Photo: Alex Baker/ACBe Creative
It came, for many of us, as a complete shock. HB2, known as "the Bathroom Bill," was a resolution that blindsided the community and with after-shocks that continue to shudder across the state. Its effects were felt immediately as slices of the community banded together to protest its regulation of bathrooms.
As the days have passed, it became apparent that bathrooms were the tip of a deep, dark iceberg that also limits (nay, completely throws out) employee rights to stand up against workplace discrimination on the basis of gender. The legislation feels dirty and devious, passed through quickly by elected officials that never had anyone's best interest in mind.
HB2 is a backwards, narrow-minded, fear-based bill,1 and its passage reveals just how fractured our society is at the moment. The deep divide between liberals and conservatives has not been so sharply rendered at any point in my lifetime. The Republican party I remember from my own childhood always included the religious right, but it seemed to be on the fringe--to me the party always seemed to be made up more of people who cared about fiscal, rather than moral, conservatism. Now the most religious, farthest right of the party seem to have completely taken over, to the point where one of the central tenets of the party--the belief that the government shouldn't meddle in the affairs of businesses and individuals--seems to have gone out the window.
But for all of the horrible things continuing to come to light regarding HB2 and those who passed it, one thing has become clear: Asheville is a community made up of people who are fiercely protective of each other, and who are willing to step up, big time, for what they believe in. Asheville has long been known for its ethos of inclusivity, its openness to people from all walks of life. As a prime destination for LGBTQ visitors, its progressive outlook has been a light in a very dark night. And although the people of Asheville aren't sure when this dark night will come to and end, rest assured that we will stand together until it does. We're proud of how Asheville has been standing up, and that makes us even prouder to call it home.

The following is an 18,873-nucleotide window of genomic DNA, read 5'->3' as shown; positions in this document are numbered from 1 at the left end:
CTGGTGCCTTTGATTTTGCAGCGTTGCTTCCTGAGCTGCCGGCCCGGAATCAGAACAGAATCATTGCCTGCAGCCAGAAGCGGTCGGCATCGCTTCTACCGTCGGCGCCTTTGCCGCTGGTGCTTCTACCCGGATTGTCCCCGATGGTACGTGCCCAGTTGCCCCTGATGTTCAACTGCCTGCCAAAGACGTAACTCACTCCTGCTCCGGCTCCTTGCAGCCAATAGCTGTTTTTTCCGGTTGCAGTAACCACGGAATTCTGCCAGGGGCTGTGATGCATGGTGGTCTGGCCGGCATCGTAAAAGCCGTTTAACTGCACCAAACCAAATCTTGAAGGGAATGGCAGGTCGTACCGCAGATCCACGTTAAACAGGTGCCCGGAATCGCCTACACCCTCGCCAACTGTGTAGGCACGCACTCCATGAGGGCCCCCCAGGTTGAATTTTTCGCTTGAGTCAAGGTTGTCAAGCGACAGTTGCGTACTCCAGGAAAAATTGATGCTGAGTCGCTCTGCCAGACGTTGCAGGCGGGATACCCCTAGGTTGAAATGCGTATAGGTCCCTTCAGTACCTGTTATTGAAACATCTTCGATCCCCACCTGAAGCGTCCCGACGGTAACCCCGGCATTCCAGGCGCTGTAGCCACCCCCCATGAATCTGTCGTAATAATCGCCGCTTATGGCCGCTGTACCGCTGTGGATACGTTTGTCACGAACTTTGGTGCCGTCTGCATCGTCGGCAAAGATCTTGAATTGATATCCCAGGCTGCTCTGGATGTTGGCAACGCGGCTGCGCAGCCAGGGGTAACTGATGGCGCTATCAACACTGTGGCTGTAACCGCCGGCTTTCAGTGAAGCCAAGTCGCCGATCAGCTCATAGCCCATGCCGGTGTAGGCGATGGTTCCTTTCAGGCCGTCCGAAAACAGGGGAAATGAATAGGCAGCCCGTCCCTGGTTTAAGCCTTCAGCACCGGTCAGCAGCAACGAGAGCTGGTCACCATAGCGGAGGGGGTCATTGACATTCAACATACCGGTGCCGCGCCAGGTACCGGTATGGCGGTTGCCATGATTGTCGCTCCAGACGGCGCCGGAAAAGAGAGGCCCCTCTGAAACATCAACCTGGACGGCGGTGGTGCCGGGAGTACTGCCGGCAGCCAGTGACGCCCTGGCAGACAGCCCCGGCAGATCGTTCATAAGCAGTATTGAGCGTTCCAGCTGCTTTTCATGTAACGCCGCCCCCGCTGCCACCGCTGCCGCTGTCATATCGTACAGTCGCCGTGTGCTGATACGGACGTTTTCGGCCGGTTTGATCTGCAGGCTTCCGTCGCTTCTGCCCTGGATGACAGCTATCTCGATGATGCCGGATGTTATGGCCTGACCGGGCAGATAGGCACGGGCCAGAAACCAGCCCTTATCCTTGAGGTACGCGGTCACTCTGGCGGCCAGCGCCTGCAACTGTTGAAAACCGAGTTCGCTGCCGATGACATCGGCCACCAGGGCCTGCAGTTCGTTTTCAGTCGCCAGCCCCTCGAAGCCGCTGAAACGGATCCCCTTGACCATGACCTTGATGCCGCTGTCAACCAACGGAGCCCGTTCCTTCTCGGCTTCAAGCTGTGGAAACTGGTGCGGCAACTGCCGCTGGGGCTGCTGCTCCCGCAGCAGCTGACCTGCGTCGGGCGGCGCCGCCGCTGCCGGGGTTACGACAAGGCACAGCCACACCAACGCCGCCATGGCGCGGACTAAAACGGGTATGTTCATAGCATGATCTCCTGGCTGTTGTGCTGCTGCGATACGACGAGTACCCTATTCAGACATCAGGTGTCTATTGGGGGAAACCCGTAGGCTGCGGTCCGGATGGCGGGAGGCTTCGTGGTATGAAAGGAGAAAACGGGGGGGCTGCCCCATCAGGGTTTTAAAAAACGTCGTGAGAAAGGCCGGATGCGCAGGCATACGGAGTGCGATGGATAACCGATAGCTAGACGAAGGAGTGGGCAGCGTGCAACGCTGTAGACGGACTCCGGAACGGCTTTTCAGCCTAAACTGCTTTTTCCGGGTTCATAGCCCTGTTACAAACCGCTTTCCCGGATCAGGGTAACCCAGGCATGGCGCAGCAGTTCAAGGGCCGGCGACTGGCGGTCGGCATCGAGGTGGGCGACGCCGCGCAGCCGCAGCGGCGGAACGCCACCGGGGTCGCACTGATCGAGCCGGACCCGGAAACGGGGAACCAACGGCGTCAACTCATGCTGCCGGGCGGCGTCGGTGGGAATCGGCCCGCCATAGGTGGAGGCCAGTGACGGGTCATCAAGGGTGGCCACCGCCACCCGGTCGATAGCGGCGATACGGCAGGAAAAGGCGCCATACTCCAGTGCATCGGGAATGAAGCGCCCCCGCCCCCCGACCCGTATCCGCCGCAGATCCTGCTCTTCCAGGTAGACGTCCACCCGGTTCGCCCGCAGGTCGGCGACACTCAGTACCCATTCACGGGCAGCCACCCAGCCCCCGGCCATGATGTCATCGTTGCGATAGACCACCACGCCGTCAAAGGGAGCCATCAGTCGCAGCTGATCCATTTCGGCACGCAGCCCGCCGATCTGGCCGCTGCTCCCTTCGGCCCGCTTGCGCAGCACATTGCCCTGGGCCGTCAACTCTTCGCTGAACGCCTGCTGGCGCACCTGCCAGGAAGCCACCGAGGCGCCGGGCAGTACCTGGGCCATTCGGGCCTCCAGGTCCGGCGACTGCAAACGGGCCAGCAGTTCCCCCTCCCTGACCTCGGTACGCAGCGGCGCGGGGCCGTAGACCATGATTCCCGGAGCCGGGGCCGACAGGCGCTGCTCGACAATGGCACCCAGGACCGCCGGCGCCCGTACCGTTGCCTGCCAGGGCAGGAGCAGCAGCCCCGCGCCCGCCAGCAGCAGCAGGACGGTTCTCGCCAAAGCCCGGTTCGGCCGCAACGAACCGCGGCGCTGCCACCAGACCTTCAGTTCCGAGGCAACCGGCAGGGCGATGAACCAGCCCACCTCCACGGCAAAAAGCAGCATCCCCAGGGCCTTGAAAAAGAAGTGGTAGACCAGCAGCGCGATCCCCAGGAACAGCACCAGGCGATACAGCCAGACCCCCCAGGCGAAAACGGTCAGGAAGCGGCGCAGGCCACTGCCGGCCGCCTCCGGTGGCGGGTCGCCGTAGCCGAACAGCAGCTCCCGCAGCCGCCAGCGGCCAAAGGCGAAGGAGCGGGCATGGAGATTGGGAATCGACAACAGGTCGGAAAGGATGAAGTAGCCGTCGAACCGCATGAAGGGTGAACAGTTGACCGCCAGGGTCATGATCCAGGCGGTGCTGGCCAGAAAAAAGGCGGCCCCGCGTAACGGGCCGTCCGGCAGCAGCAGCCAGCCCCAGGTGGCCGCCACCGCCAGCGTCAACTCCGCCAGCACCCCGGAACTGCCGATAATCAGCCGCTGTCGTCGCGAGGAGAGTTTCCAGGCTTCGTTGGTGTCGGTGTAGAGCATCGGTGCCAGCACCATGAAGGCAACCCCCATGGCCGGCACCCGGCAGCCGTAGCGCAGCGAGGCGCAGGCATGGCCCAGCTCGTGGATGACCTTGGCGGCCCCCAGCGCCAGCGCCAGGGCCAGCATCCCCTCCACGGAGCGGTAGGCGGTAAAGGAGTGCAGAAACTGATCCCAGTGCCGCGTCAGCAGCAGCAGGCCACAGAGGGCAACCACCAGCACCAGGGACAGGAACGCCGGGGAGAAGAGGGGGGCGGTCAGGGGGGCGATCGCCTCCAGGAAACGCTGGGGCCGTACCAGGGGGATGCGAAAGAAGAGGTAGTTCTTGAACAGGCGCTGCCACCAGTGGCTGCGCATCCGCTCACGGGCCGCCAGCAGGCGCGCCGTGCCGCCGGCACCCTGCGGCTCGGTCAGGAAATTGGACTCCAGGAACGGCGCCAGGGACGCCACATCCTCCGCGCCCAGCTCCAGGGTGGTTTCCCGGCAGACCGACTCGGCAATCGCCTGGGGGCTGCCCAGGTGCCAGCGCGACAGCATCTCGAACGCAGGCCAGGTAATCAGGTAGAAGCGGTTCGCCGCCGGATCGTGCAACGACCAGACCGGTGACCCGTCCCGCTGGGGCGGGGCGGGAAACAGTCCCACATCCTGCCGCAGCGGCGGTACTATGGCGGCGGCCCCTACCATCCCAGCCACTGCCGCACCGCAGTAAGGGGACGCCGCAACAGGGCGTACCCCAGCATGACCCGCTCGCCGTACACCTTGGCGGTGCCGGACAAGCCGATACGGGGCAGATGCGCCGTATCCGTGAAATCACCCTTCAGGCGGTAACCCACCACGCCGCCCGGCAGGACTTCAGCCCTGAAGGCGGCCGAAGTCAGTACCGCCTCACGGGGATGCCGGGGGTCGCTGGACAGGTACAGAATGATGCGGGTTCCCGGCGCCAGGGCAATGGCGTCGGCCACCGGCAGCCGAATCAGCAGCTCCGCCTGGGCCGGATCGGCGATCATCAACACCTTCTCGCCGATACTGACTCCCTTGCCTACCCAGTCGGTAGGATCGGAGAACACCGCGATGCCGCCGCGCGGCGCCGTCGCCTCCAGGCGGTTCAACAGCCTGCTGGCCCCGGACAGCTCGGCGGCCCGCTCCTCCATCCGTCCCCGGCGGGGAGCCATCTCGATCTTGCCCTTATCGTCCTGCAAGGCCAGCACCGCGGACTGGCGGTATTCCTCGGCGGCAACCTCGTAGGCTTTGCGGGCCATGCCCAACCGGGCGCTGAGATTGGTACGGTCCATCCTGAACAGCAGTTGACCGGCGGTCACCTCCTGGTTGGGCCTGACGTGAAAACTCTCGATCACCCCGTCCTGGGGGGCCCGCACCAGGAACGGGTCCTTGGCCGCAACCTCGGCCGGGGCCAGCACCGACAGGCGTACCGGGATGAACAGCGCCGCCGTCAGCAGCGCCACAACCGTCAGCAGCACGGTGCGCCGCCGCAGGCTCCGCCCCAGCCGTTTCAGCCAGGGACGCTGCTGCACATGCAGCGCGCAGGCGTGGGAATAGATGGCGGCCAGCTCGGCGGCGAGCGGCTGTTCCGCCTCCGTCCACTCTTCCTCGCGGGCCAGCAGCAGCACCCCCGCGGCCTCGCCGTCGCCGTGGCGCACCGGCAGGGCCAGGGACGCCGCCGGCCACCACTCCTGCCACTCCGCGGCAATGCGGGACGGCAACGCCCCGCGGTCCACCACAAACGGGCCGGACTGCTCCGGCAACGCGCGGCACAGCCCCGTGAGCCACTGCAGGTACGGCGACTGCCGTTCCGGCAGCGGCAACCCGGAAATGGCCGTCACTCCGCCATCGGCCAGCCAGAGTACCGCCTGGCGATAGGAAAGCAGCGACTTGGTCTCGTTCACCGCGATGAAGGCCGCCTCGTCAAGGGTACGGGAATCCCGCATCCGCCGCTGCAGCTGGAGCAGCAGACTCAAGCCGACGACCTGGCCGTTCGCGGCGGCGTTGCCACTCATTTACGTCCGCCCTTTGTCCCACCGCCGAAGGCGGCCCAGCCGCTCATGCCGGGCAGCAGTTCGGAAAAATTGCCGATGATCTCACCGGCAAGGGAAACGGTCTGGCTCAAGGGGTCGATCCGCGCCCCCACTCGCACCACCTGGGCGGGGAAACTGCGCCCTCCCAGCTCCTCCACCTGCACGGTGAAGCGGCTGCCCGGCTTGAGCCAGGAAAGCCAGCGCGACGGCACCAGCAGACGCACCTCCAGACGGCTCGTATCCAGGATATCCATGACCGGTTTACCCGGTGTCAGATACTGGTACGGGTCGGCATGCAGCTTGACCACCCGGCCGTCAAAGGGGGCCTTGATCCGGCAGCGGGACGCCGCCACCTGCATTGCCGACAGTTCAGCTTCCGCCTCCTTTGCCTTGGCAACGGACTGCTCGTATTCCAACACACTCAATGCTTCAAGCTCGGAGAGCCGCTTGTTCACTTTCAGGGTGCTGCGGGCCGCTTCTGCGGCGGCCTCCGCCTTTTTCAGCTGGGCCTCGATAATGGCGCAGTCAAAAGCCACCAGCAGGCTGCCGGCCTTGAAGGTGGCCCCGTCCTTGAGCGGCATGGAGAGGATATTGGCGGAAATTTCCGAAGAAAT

A Timeline of HB2
February 22, 2016: The city of Charlotte revises its non-discrimination ordinance to include protections for people in places of "public accommodation," like bathrooms. Reactions are immediate, and by the next day NC House Speaker Tim Moore has called for a revision of the ordinance.
March 21, 2016: A special session is called by NC lawmakers to discuss the ordinance. Governor Pat McCrory says that he is not in support of calling this meeting.
March 23, 2016: Despite his initial unwillingness to meet, Gov. McCrory signs HB2 into law after it's passed by the NC General Assembly. The bill stipulates that people must use public bathrooms according to the gender listed on their birth certificates. Going one step further, it also prohibits local governments to enact non-discrimination laws and prevents citizens from taking action if they feel they've been discriminated against at their workplaces.
March 26, 2016: San Francisco bans non-essential travel to NC for city employees. Other cities and states are quickly added to the list.
March 29, 2016: By the end of the month, the ACLU and several other organizations and individuals file a lawsuit to challenge HB2.
April 5, 2016: PayPal cancels its plans to build a new global business center in North Carolina. Approximately 400 jobs would have come with the center. Other companies, including Apple and Coca Cola, follow suit. Author Sherman Alexie cancels all visits to NC bookstores to promote his new children's book. Among these is Asheville's Malaprops Bookstore and Cafe.
April 12, 2016: Governor McCrory signs an executive order to reverse the ability of businesses to fire employees because of sex or gender identification.
1. Despite the argument that allowing free restroom access would increase acts of violence against women in public bathrooms, statistics overwhelmingly show that transgender people are more often harrassed in public places like bathrooms if they use the bathroom that fits the gender on their birth certificate. According to Lambda Legal, "53% of 6,450 transgender people reported being harassed or disrespected in a place of public accommodation in a recent survey conducted by the National Center for Transgender Equality and the National Gay and Lesbian Task Force." Multiple court decisions have aligned with the wishes of transgender people seeking accommodation in the bathrooms they choose based on the gender they identify with. For more information, check out Lambda Legal and see this post from Media Matters.
* Some timeline information from http://www.mcclatchydc.com/ *
* All photos from Alex Baker/ACBe Creative